Following a controversial offseason — which saw the team focus on bolstering their toughness and depth, rather than following the leagues recent trends of speed and scoring — many New York Rangers faithful were questioning how far along this team was in the rebuilding process.
A start of 6-2-3, for 15 points, puts the Rangers second in the very strong Metro Division and tied for fourth in the league. Although 11 games is a very small sample size, fans have to be pleased with the team’s early success. As the old adage goes, “you can’t win it all in the first ten games, but you can certainly lose it.”
The hot start puts them in great position, roughly 10 percent of the way through the regular season. With the early success, are these new-look Rangers for real, or are they playing above their means in a fashion that is not sustainable for 82 games?
Stars Leading the Charge
Without question, the big guns have shown up early in the season and are playing a huge role in the team’s early success. Successful teams in today’s NHL and flat-cap era need their stars and high-paid players to produce. Anything less will land the team in a spot the struggling Toronto Maple Leafs have found themselves in this season and in the recent past.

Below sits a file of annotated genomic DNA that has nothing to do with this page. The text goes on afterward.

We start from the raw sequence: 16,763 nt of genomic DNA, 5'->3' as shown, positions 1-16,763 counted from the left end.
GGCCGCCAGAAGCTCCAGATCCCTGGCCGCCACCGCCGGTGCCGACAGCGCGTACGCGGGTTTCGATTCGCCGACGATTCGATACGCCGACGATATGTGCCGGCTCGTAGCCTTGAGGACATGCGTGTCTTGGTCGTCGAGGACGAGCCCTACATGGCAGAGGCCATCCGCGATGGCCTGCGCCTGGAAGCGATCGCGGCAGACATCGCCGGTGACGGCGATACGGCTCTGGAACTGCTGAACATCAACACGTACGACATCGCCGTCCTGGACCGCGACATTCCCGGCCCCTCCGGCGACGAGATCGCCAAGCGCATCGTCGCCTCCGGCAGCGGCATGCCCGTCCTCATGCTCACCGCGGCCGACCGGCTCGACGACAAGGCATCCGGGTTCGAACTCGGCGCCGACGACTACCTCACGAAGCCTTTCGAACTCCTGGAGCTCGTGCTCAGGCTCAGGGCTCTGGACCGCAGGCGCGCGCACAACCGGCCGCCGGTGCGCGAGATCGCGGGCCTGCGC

Leading the way offensively with 12 points (2-10) is Norris Trophy-winning defenseman Adam Fox, followed by Artemi Panarin (11), Chris Kreider (10) and Mika Zibanejad (10). When looking at individual cap hits, there’s a list of these players at the top in similar order. The only major outlier currently is Jacob Trouba, who ranks second in the team’s cap hit with an $8 million average annual value (AAV), but only has two points in the first 11 games. He has a career .41 points per game (P/G), and with only .18 P/G this season, he is not adding to the team’s offense as one would expect.
However, this is easily masked by Fox’s continued success, picking up right where he left off from his Norris-winning campaign. He is leading the team in scoring and only carries a cap hit of $925,000 AAV. His production and value create wiggle room for other teammates with high cap hits who are not producing up to standard, such as Trouba and Ryan Strome (missed four games due to injury). Most successful Stanley Cup-winning teams have at least one or two guys outplaying their current contracts and providing cheap labor to the team’s cap.
While Panarin has not been filling the net at the rate he normally does (only two goals in 11 games), he has still been productive offensively. Currently, his shooting percentage (S%) sits at 9.5 percent, which is well below his career average of 14.5 percent. Even though his S% is down, he is still getting chances and pucks to the net. He has a career average of 5.02 shots on goal (SOG) per game and currently sits at 5.32 SOG per game for the season. Thus, hold off on the panic button of him not scoring. With his chances remaining steady, it is only a matter of time before a high-skilled player like Panarin starts cashing in and his S% rises back to the mean.